Patricia Pérez Nominated as Candidate for the Nobel Peace Prize

Nicaragua – La Estrella de Nicaragua – October 5th, 2006

Patricia Pérez from Argentina is HIV-positive and is currently nominated for the Nobel Peace Prize. Pérez is one of the survivors from the group of thirty women who began to organize the fight against AIDS at the global level.

Patricia Pérez, leader at The International Community of Women Living with HIV/AIDS (ICW Global) is nominated for the Nobel Peace Prize. This is the first time in the award’s history that an HIV-positive woman is suggested. She was nominated for her constant struggle against AIDS since the late 1980s.

Pérez is one of the only five survivors of the original thirty women who began to organize ICW at the global level. She is part of the Executive Board, heading an organization that is based out of 57 countries, across 5 continents and is composed of more than 8,000 members.

Other main Latin American players that are involved in the fight against AIDS include Sandra Sciammarella from Argentina, Arely Cano from Nicaragua, Ruth Linares from Costa Rica, Bertha Chette from Guatemala, Rosa González from Honduras and Irene Romero from the technical team of ICW Latina. They all support Pérez’ nomination and will go on to confirm her candidacy to the selection committee.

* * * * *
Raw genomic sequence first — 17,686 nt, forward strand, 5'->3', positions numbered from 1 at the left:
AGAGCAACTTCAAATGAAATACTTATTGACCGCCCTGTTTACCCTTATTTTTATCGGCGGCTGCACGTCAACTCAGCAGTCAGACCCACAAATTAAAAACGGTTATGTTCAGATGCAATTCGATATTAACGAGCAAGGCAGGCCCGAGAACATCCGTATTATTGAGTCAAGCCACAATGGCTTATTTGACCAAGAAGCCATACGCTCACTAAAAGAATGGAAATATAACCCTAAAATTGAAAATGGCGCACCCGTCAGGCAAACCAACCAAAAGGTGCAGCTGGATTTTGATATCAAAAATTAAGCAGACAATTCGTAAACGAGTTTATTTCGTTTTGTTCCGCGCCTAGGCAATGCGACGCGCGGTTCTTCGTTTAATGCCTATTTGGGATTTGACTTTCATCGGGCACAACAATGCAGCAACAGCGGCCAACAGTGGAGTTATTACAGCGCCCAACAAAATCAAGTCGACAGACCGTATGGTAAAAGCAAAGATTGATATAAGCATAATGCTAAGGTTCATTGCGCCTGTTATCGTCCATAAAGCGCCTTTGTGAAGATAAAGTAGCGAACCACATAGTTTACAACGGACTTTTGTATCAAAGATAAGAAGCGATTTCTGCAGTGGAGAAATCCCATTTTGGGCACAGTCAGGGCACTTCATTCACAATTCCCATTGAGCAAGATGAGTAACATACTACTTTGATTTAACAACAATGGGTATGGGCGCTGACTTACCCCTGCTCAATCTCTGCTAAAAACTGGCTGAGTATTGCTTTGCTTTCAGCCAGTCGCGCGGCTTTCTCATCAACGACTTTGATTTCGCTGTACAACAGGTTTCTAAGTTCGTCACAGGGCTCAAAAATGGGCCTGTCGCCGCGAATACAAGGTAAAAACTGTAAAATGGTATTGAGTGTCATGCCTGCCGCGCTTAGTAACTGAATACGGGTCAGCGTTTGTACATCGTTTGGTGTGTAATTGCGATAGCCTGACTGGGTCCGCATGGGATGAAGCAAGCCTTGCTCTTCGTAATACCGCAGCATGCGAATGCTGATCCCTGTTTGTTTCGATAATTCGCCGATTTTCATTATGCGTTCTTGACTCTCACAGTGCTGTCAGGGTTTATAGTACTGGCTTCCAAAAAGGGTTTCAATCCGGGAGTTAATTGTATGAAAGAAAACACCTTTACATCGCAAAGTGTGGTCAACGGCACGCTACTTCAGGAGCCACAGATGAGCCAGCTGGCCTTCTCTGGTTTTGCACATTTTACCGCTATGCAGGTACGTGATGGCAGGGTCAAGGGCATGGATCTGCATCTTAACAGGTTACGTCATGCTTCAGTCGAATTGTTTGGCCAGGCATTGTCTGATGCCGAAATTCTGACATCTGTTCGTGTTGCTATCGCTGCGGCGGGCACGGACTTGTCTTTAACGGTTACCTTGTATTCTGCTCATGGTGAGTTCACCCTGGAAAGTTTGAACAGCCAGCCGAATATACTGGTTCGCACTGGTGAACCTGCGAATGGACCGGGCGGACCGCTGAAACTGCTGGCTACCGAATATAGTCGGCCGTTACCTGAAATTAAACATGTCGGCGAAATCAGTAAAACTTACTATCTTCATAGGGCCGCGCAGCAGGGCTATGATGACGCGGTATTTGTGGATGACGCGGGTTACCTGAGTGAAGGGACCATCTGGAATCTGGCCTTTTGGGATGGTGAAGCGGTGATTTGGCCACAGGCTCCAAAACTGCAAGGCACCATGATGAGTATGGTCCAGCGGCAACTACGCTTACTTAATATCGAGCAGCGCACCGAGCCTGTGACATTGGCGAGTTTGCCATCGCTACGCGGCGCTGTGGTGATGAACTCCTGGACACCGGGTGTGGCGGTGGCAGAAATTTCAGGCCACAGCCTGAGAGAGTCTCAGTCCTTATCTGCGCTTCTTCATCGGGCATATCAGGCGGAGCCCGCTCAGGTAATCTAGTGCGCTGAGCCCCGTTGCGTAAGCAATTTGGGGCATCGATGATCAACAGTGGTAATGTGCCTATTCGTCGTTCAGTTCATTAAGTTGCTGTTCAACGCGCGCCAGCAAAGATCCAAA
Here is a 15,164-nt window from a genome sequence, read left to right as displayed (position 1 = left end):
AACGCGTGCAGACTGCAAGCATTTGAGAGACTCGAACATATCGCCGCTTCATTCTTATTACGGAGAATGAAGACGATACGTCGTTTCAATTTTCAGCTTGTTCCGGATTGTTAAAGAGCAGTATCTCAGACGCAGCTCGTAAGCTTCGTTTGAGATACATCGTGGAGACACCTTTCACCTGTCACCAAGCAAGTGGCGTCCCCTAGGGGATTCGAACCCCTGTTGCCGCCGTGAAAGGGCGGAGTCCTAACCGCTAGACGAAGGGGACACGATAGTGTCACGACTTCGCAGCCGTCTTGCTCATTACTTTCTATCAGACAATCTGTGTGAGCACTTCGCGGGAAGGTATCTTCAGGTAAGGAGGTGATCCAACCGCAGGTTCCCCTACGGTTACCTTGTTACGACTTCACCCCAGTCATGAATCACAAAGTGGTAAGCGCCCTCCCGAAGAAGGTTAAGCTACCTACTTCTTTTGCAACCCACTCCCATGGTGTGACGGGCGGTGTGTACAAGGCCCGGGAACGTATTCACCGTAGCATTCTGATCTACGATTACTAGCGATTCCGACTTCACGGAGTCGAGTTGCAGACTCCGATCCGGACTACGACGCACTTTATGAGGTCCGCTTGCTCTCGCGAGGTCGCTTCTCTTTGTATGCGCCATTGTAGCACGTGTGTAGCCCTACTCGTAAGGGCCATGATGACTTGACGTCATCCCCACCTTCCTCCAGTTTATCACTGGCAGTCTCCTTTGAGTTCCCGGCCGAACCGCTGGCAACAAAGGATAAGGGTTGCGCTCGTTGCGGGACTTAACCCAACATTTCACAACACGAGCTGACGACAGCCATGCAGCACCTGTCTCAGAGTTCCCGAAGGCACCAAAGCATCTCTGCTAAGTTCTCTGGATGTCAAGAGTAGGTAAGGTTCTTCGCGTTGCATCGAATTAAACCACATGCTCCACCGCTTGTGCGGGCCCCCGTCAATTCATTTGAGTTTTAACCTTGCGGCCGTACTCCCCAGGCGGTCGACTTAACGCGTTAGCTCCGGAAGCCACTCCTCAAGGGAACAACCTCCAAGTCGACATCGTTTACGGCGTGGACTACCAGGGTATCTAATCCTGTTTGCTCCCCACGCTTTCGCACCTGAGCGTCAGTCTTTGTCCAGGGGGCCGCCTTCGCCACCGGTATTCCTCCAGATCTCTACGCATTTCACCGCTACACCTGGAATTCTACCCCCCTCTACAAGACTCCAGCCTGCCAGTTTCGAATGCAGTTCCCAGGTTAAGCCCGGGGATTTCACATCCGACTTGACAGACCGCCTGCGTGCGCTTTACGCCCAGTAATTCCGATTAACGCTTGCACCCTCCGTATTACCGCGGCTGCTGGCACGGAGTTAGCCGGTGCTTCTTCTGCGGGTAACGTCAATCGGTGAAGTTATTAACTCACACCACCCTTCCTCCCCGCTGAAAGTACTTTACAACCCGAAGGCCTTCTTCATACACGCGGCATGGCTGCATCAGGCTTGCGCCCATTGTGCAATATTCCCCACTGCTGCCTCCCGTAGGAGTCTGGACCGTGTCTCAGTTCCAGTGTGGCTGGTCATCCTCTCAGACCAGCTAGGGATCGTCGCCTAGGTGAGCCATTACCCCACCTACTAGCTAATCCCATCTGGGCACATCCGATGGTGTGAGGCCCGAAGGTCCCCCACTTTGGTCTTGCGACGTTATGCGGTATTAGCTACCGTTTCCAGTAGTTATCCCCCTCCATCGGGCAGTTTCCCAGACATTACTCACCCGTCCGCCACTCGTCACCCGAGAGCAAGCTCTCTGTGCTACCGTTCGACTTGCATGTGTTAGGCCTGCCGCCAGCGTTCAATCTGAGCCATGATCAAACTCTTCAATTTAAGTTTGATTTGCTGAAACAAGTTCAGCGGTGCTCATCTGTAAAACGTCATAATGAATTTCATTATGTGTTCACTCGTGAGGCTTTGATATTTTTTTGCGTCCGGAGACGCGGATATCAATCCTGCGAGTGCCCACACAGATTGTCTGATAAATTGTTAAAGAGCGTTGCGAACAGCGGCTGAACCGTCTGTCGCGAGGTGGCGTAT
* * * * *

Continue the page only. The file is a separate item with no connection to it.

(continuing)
Wangari Maatha was the first African woman to receive the Nobel Peace Prize for her environmental work in defence of woman’s human rights.

Patricia is currently part of the Regional Secretariat for Latin America and the Caribbean. In a public statement made by ICW, they stressed that “the nomination of an HIV-positive world leader is a definite possibility to improve the global response to the AIDS epidemic”.

The Argentine leader was one of the 15 personalities invited by the Secretary-General of the United Nations, Kofi Annan, for prior consultation before the UNGASS ceremony that took place in the United Nations in 2001. For ICW, this candidacy is “an outstanding opportunity to expand its global response to the most terrible disease mankind has ever faced”.